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L. V. JOHNSON v. STATE OF MISSISSIPPI

AUGUST 05, 1987

L.
V.
JOHNSON v. STATE OF MISSISSIPPI



BEFORE HAWKINS, P.J.; ROBERTSON AND ANDERSON, JJ.

ROBERTSON, JUSTICE, FOR THE COURT:

I.

Excessive consumption of alcohol and other drugs has long been a source of man's inhumanity to man. Today's case is but another anecdote to the sad truth of that fact, for here we find a young man in his mid-twenties, after "drinking and smoking dope," brutally attacking and raping a 76 year old widow who lived alone.

 Notwithstanding our disgust at Defendant's conduct, we have dispassionately reviewed each assignment of error he has tendered. Each refers to a matter where the trial court either acted correctly or well within its discretionary authority. We affirm the conviction of rape and sentence of life imprisonment without eligibility for parole, for Defendant has been shown an habitual offender.

 II.

 A.

 In July of 1985 Mrs. Eddie Lee Eubanks, a widow, lived alone in Philadelphia, Mississippi. At approximately 3:00 a.m. on Sunday morning, July 7, 1985, Eubanks awoke to go to the bathroom. When she returned to her bed, she discovered a man in bed with her who held a knife to her throat and raped her. Her attacker then instructed her to take him to any money she had. He took money from a coin purse in the kitchen and took a piggy bank from the living room. When Eubanks led him to her guest bedroom after he had inquired about a purse she always carried, the man raped her again. *fn1 Finally, the attacker got Eubanks' butcher knife, ordered her to open her door for him to leave, and threatened to come back and kill her if she screamed. He left with her two telephones, purse, butcher knife, flashlight, and piggy bank.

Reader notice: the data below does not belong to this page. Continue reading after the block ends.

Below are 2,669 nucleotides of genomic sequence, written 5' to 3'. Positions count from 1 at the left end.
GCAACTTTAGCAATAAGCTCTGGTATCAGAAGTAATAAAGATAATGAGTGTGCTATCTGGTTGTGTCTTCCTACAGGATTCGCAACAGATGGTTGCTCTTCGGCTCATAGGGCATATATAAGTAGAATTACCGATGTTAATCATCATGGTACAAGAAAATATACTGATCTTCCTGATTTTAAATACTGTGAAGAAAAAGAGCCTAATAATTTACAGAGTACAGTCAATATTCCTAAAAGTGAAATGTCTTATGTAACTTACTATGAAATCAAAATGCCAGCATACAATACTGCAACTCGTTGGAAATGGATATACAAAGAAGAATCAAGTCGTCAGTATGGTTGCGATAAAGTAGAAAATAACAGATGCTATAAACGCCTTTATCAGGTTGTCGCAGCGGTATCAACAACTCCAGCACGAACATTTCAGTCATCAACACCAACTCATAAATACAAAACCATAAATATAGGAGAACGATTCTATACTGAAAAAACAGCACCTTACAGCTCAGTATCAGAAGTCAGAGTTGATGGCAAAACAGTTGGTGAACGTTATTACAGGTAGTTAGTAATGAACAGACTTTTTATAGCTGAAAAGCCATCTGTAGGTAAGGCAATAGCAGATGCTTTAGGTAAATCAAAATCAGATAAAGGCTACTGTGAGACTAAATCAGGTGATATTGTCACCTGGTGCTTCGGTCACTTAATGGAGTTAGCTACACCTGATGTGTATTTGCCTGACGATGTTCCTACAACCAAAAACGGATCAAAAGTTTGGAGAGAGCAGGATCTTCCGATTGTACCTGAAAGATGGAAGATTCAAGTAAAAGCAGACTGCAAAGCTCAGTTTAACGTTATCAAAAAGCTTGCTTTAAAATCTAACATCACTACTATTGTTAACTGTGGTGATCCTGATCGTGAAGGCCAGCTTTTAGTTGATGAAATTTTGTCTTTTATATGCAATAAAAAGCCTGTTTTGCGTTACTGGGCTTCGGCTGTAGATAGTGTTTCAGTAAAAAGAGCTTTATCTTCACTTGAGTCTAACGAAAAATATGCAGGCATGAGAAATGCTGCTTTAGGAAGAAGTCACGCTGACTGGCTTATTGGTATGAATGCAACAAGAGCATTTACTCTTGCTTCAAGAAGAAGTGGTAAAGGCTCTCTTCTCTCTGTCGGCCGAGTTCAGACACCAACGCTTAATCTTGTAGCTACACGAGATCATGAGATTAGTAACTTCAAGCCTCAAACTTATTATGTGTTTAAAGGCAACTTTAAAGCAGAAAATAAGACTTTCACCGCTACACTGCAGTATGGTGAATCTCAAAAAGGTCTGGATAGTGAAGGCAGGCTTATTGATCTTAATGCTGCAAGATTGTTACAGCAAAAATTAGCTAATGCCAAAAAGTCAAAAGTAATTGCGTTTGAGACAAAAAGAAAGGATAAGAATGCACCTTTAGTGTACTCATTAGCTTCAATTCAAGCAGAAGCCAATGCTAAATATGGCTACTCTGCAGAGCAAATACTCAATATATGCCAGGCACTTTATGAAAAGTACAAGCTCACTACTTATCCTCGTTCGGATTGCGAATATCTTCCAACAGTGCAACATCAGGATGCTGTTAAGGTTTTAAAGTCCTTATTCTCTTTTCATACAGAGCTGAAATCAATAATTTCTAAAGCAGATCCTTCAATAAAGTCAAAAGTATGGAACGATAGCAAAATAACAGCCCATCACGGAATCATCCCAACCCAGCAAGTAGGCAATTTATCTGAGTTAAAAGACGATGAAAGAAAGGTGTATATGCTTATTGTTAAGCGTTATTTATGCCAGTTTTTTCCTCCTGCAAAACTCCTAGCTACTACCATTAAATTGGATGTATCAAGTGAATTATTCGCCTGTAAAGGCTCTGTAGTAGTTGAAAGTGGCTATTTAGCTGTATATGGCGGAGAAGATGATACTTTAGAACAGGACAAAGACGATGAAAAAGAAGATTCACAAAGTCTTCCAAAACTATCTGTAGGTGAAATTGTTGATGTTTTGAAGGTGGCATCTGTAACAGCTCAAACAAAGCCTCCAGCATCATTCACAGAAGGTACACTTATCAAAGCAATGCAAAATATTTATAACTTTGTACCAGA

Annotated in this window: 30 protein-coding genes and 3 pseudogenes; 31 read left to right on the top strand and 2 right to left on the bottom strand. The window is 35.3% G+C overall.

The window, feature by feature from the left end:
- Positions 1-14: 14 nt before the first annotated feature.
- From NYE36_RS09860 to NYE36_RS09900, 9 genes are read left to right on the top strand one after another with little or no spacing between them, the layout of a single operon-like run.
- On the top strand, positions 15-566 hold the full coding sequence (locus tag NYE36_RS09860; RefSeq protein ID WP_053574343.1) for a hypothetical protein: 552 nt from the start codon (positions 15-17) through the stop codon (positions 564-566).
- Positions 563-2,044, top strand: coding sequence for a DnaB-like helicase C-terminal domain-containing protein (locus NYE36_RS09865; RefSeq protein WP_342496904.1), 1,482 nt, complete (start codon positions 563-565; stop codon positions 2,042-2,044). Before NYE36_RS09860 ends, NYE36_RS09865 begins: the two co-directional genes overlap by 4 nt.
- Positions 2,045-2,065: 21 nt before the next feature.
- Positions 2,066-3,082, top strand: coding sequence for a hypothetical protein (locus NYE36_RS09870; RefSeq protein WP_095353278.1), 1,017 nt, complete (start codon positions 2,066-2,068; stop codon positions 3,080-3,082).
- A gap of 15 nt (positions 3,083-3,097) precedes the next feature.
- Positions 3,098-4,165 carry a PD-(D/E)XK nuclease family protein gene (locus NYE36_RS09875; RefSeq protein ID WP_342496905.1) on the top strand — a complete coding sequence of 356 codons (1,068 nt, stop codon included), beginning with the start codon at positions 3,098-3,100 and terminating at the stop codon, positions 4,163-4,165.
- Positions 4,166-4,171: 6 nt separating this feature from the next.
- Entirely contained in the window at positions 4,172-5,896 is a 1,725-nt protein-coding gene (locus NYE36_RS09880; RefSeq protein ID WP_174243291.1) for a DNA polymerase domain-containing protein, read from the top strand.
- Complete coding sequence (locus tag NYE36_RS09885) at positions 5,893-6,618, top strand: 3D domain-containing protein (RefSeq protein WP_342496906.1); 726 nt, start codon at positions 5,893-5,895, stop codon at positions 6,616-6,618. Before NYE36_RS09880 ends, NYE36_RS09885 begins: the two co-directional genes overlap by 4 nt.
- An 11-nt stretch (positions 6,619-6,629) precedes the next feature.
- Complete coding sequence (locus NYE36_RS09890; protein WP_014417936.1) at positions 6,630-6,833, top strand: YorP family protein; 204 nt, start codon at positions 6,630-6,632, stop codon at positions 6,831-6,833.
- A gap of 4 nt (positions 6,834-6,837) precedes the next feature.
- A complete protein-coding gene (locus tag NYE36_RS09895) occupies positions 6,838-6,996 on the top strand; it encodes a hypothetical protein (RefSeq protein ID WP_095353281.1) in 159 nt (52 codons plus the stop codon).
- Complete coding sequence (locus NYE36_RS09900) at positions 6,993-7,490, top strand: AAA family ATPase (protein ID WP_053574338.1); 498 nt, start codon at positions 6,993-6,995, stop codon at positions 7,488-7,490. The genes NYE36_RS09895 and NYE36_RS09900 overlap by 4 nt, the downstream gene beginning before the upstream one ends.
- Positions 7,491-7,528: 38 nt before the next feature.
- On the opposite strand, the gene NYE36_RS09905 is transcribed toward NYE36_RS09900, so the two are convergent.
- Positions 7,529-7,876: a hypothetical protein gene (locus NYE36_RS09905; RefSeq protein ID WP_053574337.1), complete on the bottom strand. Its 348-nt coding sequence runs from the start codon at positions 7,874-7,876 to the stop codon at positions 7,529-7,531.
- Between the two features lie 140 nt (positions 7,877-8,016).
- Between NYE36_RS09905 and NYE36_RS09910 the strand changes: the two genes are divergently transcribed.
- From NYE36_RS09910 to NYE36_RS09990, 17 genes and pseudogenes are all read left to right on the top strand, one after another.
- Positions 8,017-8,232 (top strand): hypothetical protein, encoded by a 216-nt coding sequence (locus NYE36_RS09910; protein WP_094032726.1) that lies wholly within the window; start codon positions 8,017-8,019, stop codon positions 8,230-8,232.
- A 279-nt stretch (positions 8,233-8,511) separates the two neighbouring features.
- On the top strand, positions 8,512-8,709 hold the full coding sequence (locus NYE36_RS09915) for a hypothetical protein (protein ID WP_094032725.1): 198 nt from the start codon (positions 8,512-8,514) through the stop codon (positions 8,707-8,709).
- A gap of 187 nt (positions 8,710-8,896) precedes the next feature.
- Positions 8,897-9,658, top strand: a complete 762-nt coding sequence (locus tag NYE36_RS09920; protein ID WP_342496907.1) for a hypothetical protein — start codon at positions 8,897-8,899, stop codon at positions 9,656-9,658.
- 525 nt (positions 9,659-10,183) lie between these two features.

After her assailant's departure, Eubanks put on some clothing, crawled and walked first to the house of a neighbor whom she was unable to awaken, and finally went to the home of another neighbor who took Eubanks back to her own home and called the police. After the police arrived at the scene of the crime at about 5:00 a.m., the neighbor then took Eubanks to the hospital. Although Eubanks returned to her home after being examined by a doctor, at approximately 8:00 a.m. she returned to the hospital again because she had begun hemorrhaging. At approximately 8:45 a.m. a doctor surgically repaired lacerations in her posterior vaginal wall and in her cervix. Eubanks remained in the hospital for several days thereafter.

 On that July 7, 1985, at approximately 2:00 a.m. - about one hour [before] * the rape - Bonny Wilson and girlfriend Deborah Boler had discovered L. V. Johnson in their house, which is about four or five blocks south of the Eubanks residence. After ordering Johnson out of their home, Wilson and Boler, at approximately 2:45 a.m. while proceeding to the police station, observed Johnson in the vicinity of Eubanks' residence. At the police department Wilson and Boler reported Johnson for breaking and entering their premises. However, at this time the police did nothing because they did not wish to awaken the judge for signing of a warrant.
 At approximately 12:30 p.m. on July 7, 1985, in Meridian, Mississippi, L. V. Johnson was taken into custody pursuant to a warrant for breaking and entering Bonny Wilson's residence. Johnson was returned by police car to Philadelphia, Mississippi, where he was apparently taken to the hospital for a "rape suspect" examination, though [when] * this hospital visit occurred is in conflict. Johnson was not questioned until some twenty-four hours later, at approximately 1:00 p.m. of the next day, July 8, 1985, because Johnson was not "at hisself;" he appeared to be "under the influence of something."